• What are the purposes of a 21st century liberal arts education for Asian women?
  • Are the behaviours of young people criticised by politicians (e.g. marrying late, if at all; opting for ‘freeteristic’** options rather than the corporate ladder and its ominously low bamboo ceilings) actually a kind of wisdom that represents resistance to capitulating to the spirit of the age? (OK, that is a romantic and vague one but I sense there is something to it. I’m thinking of Leary’s ‘turn on, tune in, drop out’ or its interestingly apposite updated, if already slightly obsolete, version: ‘turn on, boot up, jack in’? Grist for another post one day, perhaps.)

It’s been an awful news week around the world, oh, the birth pangs of creation! Somehow, and oddly, perhaps, I found solace in these lines of Ilia Delio’s from the wonderful article in NCR last week by Jamie Manson:

“We are dying — and that’s OK . . . It just means something new is emerging. We need to become young again.”

Amen, amen!

*I was gratified to see at the close of the article the following acknowledgement:

“Several of the questions were worded in a way that associated women, but not men, with household chores and child-rearing. The survey didn’t include questions about a male role in the home. “Indeed, there may have been some bias to these questions,” said an analyst at the Meiji Yasuda Institute. He said the institute would consider in the future surveying responses to the statement, “Men should be stay-at-home husbands.”

** This is what a ‘freeter’ is. More depth, here.

Make Love, Not War: Japan’s Article 9

Both the Japan Times [here and here] and the BBC have run articles on Japan’s Article 9 debacle which I have read with care and with caution. I cannot help feeling (along with many other right-thinking, peace-loving people) that something fishy’s going on.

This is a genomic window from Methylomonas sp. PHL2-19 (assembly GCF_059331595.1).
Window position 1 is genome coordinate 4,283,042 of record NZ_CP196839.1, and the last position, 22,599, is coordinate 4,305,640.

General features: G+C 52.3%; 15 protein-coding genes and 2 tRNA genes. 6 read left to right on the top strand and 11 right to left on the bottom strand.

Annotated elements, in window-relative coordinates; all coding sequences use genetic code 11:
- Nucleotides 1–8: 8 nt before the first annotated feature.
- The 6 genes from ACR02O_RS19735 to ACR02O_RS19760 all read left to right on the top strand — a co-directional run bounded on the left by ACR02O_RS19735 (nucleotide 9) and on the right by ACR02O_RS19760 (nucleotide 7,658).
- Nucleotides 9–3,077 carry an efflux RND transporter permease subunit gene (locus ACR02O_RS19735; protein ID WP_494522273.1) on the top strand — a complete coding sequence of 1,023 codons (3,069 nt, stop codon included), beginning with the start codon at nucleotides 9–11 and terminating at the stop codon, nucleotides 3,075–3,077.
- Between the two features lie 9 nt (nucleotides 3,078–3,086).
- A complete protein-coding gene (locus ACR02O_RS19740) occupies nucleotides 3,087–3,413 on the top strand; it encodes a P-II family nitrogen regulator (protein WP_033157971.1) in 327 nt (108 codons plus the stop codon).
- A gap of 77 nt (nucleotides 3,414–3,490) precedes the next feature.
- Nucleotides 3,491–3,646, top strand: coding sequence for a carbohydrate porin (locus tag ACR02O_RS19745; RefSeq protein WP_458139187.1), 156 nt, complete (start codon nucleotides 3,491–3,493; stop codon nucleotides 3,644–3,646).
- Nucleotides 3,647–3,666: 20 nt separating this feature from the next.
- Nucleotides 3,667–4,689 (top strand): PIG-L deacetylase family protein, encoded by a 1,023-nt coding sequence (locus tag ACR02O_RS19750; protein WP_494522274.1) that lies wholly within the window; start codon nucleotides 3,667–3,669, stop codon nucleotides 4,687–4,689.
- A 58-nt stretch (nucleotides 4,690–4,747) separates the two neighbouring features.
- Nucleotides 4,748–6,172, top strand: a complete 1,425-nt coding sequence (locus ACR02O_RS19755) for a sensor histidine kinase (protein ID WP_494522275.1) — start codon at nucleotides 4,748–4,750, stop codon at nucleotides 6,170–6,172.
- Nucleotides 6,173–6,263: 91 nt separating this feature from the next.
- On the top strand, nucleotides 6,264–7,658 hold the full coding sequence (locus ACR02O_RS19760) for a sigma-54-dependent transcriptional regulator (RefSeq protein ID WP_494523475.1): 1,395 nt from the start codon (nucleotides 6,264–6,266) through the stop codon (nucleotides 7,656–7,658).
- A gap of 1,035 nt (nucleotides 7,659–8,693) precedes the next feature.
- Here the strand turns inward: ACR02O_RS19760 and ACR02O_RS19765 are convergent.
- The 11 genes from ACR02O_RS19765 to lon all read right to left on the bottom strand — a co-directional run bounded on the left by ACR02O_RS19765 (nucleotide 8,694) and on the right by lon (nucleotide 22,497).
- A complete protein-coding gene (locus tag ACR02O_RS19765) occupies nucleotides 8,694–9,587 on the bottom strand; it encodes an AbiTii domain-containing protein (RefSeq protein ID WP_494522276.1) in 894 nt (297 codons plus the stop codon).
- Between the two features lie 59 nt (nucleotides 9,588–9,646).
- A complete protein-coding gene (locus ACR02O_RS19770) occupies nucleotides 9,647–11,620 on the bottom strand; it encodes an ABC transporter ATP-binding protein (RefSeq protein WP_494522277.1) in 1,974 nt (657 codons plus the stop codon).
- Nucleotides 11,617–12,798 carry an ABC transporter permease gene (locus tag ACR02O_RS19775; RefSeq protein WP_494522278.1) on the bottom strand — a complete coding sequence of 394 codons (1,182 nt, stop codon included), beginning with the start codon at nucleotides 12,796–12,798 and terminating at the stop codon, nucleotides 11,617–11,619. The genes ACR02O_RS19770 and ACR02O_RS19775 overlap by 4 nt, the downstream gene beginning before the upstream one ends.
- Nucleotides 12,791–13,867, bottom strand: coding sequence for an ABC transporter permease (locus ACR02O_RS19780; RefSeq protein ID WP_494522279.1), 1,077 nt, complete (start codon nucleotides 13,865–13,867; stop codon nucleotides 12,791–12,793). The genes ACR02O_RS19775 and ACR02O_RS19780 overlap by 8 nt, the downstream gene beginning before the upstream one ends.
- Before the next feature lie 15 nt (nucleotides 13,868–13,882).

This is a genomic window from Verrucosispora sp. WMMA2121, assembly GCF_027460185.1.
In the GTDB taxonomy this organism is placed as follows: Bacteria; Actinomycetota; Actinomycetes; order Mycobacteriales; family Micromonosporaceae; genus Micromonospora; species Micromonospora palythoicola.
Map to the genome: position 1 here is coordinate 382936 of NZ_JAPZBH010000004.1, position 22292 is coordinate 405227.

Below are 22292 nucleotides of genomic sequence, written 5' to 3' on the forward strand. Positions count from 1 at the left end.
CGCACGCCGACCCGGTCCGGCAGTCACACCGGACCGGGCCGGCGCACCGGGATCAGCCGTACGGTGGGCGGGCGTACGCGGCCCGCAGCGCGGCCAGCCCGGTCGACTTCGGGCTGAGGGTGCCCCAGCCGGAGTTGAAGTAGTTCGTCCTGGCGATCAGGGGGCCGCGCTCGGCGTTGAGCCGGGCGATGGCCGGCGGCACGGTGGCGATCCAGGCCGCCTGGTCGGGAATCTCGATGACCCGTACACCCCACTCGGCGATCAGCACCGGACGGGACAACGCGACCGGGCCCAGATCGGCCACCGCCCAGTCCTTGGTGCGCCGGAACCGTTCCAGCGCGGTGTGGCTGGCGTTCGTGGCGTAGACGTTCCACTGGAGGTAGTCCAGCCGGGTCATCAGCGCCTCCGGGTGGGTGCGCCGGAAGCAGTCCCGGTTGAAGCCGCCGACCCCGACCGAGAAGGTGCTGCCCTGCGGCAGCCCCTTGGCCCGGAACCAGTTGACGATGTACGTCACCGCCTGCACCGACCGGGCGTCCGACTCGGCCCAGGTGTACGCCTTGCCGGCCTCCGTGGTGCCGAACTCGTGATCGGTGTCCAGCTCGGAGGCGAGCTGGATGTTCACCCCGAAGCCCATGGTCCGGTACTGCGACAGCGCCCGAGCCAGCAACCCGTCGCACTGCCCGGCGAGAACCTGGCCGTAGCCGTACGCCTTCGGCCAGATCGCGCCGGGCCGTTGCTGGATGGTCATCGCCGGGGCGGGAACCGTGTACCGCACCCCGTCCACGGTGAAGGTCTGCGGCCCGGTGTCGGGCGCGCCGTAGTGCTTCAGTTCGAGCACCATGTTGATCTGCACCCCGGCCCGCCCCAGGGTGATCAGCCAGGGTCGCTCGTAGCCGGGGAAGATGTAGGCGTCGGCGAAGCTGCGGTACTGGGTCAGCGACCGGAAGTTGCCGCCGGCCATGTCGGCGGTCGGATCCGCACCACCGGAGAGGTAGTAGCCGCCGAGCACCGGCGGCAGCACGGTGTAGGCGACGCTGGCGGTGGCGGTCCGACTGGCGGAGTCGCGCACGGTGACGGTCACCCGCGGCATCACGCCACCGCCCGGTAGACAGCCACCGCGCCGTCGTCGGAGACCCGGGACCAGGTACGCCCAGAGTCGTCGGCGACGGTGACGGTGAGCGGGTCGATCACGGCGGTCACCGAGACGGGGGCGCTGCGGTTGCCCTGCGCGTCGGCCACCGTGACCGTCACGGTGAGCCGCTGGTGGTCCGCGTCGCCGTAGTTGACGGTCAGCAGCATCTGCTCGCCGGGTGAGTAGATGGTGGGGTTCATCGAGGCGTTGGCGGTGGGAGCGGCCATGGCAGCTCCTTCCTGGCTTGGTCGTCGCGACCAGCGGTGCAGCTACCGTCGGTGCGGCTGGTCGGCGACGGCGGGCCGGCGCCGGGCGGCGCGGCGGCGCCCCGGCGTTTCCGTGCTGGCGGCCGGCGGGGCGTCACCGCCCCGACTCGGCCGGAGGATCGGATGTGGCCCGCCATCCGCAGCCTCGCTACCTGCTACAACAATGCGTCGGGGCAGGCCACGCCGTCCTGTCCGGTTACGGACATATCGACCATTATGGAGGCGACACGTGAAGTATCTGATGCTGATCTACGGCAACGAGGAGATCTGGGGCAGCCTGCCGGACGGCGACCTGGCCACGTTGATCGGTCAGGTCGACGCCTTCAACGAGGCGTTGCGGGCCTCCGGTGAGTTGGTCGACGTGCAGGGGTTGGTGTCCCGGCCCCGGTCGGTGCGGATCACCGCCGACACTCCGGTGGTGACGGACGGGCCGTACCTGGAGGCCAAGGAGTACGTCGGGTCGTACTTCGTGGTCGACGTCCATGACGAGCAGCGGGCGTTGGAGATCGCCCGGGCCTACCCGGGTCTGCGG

I have always thought it the mark of a highly cultured and civilised people, the forsaking of war. I deeply admire it. It is courageous and humane. And I know this is complicated for some people, and I sometimes wonder if, for them, peace is conceived more as an absence than as something crafted and shaped, a reward for creative alternate strategies for resolving conflict? Echoing Spinoza’s remark in the 17th century, Thomas Gregor in A Natural History of Peace (1996) writes:

Peace is not an absence of war, it is a virtue, a state of mind, a disposition for benevolence, confidence, justice. 

I have always enjoyed this disposition here and in spades.

These are the things I am thinking around on the topic at present:

  • What kind of reasoning is it in a country battling declining birthrate to be spoiling for war? (Let’s call what appears to be a spade, a spade . . . we can re-interpret later if more evidence emerges to the contrary.)
  • I am grateful in this respect to Noda Seiko who criticised the move to amend Article 9 as a failure of imagination. She is quoted as having said: “lawmakers and people should have the imagination to realize that engaging in collective self-defense means that Japanese will not only end up killing in overseas conflicts but also being killed.” It is so obvious to so many, but apparently not to all. I’m glad she said it.
  •  All interpretation involves the mind, values and interests of the interpretive community for which the text is interpreted. How will the Japanese people reveal themselves?
  • If we allow that interpretations are always provisional and open to ongoing reformation how does a country make peace heroic? (James Hinton: The only way to abolish war is to make peace heroic.) There is no shortage of the glamorisation of war. This, for example, (what I could stomach of it) is extremely creepy.
  • And, here we are, advertising how we are going to get women to ‘shine’ in Japan (they already do, but not as “Economic Resources” – charming terminology, I know) – a good thing. Is this so that we can spend more on war games, er, “Collective Self-Defense” (which, let’s admit, is a bit of an oxymoron.)
  • Judith Butler said in this interview: “Peace is a resistance to the terrible satisfactions of war.” It’s really worth a read, as it reflects on some philosophical questions about peace, particularly on vulnerability (which, as I see it, is one of the motivating factors for this foray into constitutional interpretive exercises.)

One more thing – in case you hadn’t heard: Japan’s article 9 is a candidate for the Nobel Peace Prize.